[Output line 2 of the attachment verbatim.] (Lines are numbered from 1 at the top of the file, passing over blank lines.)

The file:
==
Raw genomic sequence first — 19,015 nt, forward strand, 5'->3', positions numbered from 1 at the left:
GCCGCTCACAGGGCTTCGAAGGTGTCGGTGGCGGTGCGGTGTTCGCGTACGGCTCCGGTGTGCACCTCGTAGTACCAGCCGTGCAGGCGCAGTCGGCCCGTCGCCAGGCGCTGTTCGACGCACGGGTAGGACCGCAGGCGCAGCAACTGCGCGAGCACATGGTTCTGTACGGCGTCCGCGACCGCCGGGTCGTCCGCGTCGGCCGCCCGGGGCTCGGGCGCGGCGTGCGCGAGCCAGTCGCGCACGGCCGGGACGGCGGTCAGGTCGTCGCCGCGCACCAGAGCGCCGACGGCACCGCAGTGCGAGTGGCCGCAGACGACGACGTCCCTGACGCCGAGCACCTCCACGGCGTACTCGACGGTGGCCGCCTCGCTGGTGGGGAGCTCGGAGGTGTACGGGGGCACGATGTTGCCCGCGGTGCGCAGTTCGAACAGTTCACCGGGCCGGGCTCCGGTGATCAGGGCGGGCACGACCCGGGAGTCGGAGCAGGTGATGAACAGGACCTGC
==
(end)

GCCGCTCACAGGGCTTCGAAGGTGTCGGTGGCGGTGCGGTGTTCGCGTACGGCTCCGGTGTGCACCTCGTAGTACCAGCCGTGCAGGCGCAGTCGGCCCGTCGCCAGGCGCTGTTCGACGCACGGGTAGGACCGCAGGCGCAGCAACTGCGCGAGCACATGGTTCTGTACGGCGTCCGCGACCGCCGGGTCGTCCGCGTCGGCCGCCCGGGGCTCGGGCGCGGCGTGCGCGAGCCAGTCGCGCACGGCCGGGACGGCGGTCAGGTCGTCGCCGCGCACCAGAGCGCCGACGGCACCGCAGTGCGAGTGGCCGCAGACGACGACGTCCCTGACGCCGAGCACCTCCACGGCGTACTCGACGGTGGCCGCCTCGCTGGTGGGGAGCTCGGAGGTGTACGGGGGCACGATGTTGCCCGCGGTGCGCAGTTCGAACAGTTCACCGGGCCGGGCTCCGGTGATCAGGGCGGGCACGACCCGGGAGTCGGAGCAGGTGATGAACAGGACCTGC